Saturday, May 4, 2013

Western Auto, Telephone Co, and Drowning at Bridge

Lawrence County News May 24th 1956 Western Auto Opens New Store Here
Lawrenceville's newest store, which will open Friday, is one of 3500 of the Western auto stores in operation in the 48 states of the nation. The new store is located in the Borden building on the east side of the square formerly occupied by the state theater.
Ed Brissenden,formerly of Flora, will operate the home – owned store. The building has been completely remodeled with a new floor, re- decorated, a new modern glass front, and long shelves holding the latest in home appliances, sporting goods, a complete line of auto parts, tires and accessories, tools, paint and many other articles.
There will be free souvenirs Friday and Saturday for all those visiting the store, and there will be special drawings for other gifts. Merchandise will be offered at attractive prices.
The new manager is married and Mrs. Brissenden assists her husband in the business.

The General Telephone Company of Illinois recently installed its 3500th Lawrenceville Telephone at the new home of Mr and Mrs Bob White, 202 Lewis Street.  The picture shows Mrs. Bob White and the telephone installer, Paul Barrett.  

May 7, 1959 Lawrence County News
Noble Man Drowned in Bridge Work Accident Charles L. Taylor, 46, of Noble was drowned about 9:15 Wednesday morning while working on the bridge construction over the Embarras River, north of Lawrenceville cemetery. The body was recovered 45 min. after Taylor was knocked into the water.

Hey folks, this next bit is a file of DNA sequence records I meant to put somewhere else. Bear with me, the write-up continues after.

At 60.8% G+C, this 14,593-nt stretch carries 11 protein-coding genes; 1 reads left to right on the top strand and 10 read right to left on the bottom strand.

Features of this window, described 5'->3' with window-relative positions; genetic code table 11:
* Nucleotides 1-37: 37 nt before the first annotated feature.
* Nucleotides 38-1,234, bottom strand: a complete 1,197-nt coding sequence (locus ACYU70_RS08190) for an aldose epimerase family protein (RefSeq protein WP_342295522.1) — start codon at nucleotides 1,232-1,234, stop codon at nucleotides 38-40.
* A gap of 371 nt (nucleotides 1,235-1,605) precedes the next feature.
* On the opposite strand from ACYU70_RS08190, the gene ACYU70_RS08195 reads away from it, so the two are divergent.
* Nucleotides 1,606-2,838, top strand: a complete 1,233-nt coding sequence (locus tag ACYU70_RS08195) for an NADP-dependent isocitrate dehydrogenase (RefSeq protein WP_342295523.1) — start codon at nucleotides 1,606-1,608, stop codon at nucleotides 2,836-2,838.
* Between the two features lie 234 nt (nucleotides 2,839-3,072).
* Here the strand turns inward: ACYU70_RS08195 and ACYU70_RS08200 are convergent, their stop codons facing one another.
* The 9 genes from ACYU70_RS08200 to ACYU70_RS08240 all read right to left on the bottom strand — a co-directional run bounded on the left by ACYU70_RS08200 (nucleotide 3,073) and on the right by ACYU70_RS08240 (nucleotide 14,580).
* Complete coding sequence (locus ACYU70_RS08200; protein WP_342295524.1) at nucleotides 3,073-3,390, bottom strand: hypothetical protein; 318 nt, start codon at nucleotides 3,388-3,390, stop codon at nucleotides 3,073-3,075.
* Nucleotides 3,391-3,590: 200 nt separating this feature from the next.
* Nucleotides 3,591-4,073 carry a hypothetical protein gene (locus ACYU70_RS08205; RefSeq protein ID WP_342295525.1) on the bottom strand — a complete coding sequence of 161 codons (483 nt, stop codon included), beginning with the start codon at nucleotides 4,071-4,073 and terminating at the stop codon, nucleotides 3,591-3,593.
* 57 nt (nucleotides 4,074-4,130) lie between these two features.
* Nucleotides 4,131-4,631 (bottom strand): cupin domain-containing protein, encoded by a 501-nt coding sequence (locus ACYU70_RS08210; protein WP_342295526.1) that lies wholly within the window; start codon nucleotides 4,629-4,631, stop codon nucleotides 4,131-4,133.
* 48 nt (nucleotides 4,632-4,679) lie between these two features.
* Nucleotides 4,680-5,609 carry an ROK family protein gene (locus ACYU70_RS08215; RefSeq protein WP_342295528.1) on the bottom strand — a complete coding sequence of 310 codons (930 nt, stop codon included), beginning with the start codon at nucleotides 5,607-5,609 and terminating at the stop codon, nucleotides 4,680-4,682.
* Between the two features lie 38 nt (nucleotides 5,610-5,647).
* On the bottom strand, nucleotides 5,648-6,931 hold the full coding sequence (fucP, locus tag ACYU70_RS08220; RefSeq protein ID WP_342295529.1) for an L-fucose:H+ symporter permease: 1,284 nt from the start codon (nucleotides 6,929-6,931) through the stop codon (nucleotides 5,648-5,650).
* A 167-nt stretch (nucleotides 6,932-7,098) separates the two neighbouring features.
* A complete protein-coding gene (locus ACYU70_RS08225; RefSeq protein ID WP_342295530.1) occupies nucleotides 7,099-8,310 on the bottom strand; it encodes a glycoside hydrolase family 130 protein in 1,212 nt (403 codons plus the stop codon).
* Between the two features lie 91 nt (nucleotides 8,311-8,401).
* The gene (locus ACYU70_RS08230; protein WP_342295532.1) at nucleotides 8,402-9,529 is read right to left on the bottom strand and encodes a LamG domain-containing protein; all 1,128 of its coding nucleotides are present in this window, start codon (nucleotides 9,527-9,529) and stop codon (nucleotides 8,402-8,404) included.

Cecil Haup, 55, who was with Taylor, and almost lost his life in the same accident, told a graphic story of how it all happened. Haup said that he and Taylor were working in a boat as the coffer dam pilings were being removed from a concrete bridge abutment. He said that it was their job to attach a line hook to the pilling so they could be raised by the big Crane. There were a few of the pilings left and it was supposed that they were still firm in the bottom of the River, and they approached them from upstream to make the attachment. As they came to the pilings, two of them fell forward onto the boat, pinning Taylor between the piling and the boat. Haup said that he grabbed Taylor in an effort to rescue him, but that the boat and piling were carried under the water, and in doing so, Haup was knocked loose from Taylor. Haup's feet were tangled in some wire and cable in the bottom of the boat, but was able to loosen himself.

Don't forget to stop by the Sumner Cemetery Sunday Afternoon.  Some tickets are still available for the horse and wagon tour with commentary--"Gossip from the Graves"